We have covered this ground before, when the word "massacre" appeared in quotation marks in a headline about Jenin. On that occasion it was supported by remarks by a Palestinian quoted in the accompanying report. On the present occasion the headline appeared to be saying exactly the opposite of what the text of the story said.

I agree with almost everything Mr Ostroff said in the second part of his email, quoted above. The headline is indefensible and should not have appeared. I would have come to that conclusion had Mr Ostroff's email reached me earlier. In the circumstances it would be churlish to complain about the overstated presentation on the Take-a-Pen website, which monitors and comments upon media coverage in 15 languages. But, "liar"?

The headline to which the website rightly objected appeared only in the international edition. It did not appear in any edition of the Guardian printed in the United Kingdom. It did not appear on any report on the Guardian's own website.

The headline was not written by anyone on the staff of Guardian International. It was written by a subeditor for the main paper but changed after the page had been sent on to the next stage before publication. The page was withdrawn and a new version was then sent with the headline: Hungarian police foil terror plot. This is the headline you will find on the Guardian website. Guardian International, working at maximum pressure near its early deadline, picked up and printed the earlier page. It had no warning that a significant revision had been made. Until the system is improved it will remain a recipe for disaster. This time, with a little goodwill, some of the damage may be repaired. See: http://www.take-a-pen.org/.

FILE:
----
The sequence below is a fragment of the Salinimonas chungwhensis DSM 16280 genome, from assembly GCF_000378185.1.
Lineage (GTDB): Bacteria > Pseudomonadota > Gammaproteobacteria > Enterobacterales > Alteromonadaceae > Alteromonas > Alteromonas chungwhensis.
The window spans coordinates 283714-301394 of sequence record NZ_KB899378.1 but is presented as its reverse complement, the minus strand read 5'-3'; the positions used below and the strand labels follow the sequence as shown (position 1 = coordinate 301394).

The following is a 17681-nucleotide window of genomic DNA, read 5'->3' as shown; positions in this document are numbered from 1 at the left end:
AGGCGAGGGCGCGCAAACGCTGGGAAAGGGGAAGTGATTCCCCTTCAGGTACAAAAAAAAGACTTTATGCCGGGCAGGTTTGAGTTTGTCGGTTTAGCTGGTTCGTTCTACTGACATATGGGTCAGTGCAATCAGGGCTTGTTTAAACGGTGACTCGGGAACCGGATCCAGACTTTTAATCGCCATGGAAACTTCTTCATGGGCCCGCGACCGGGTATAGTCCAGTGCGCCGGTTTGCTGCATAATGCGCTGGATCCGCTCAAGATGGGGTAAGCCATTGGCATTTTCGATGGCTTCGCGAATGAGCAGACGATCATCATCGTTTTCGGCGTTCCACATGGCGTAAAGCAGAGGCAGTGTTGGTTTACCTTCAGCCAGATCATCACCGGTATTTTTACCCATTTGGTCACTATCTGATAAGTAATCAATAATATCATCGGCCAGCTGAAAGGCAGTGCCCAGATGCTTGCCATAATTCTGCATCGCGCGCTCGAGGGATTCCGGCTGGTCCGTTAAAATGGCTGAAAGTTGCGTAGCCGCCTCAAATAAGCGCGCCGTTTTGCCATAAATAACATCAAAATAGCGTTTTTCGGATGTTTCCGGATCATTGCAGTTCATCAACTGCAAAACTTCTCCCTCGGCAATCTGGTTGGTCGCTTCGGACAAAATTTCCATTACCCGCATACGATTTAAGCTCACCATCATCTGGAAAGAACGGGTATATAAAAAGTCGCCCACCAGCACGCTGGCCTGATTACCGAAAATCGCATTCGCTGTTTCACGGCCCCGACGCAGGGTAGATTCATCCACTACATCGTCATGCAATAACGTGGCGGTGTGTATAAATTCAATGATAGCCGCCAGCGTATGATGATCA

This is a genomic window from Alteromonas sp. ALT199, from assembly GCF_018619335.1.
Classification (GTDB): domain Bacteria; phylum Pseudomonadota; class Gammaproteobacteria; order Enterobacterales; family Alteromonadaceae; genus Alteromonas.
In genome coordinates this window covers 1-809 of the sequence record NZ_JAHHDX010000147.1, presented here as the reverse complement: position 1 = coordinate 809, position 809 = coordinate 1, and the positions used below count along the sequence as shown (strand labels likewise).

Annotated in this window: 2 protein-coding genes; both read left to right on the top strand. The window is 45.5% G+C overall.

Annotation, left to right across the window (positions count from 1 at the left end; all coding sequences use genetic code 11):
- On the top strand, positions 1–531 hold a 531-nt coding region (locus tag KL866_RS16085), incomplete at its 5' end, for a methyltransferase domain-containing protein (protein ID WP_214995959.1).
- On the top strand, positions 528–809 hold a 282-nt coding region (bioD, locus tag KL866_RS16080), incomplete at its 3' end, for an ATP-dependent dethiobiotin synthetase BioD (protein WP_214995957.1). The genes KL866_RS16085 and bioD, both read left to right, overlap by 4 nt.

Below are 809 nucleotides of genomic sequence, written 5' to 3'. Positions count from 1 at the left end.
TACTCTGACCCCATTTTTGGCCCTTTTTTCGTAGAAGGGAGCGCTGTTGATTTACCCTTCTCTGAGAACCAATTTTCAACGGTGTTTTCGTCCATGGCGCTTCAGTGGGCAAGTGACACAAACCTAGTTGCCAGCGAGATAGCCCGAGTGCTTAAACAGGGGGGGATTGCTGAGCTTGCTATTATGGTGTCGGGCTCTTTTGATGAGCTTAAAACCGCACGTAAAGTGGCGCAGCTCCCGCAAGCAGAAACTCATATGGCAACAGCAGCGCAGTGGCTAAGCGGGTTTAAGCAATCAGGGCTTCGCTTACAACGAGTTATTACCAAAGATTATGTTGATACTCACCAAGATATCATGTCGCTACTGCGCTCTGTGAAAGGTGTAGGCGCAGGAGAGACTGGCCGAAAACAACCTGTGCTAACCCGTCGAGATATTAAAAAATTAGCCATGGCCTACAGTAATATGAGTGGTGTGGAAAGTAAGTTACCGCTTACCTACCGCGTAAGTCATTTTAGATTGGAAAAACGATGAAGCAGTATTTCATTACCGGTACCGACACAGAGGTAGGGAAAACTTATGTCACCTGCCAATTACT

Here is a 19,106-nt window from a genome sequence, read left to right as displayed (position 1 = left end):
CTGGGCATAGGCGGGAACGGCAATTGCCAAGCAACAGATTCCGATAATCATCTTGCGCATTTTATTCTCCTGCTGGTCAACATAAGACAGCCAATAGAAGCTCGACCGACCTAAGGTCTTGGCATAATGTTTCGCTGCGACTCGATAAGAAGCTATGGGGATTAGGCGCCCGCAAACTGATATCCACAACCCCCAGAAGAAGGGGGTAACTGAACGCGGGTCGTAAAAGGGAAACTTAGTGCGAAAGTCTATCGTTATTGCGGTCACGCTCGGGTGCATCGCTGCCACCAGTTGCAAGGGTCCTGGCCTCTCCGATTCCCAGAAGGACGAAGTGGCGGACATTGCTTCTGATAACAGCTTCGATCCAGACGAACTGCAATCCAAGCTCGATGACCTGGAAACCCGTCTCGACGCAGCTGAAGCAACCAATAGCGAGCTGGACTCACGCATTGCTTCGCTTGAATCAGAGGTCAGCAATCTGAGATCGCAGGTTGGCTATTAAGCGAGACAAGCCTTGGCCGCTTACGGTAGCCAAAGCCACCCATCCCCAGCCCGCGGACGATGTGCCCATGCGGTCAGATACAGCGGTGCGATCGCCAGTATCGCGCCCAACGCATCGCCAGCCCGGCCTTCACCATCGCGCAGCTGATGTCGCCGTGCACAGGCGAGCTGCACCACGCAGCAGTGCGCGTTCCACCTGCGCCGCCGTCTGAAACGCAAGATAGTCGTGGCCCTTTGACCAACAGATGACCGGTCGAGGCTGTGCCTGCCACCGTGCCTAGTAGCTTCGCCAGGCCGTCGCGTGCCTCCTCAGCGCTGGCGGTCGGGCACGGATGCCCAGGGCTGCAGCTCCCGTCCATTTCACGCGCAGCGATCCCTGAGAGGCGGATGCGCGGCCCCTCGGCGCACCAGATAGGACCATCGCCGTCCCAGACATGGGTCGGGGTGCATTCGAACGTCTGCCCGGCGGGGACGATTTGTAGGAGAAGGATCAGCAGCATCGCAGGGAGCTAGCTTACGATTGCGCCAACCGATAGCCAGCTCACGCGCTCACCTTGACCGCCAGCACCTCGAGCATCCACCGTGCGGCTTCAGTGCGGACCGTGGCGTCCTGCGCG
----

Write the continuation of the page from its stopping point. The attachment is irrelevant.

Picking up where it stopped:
· Readers may contact the office of the readers' editor by telephoning 0845 451 9589 between 11am and 5pm Monday to Friday (all calls are charged at local rate).
Mail to Readers' editor, The Guardian, 119 Farringdon Road, London EC1R 3ER.
Fax 020-7239 9997.
Email: reader@guardian.co.uk

 
Take a Pen's reaction:

The Guardian's Ombudsman's honest report and attention to our complaint will make a very positive contribution in improving the Guardian's strongly questioned reputation as a guardian of the truth. We now hope for a continuing fair exchange with The Guardian.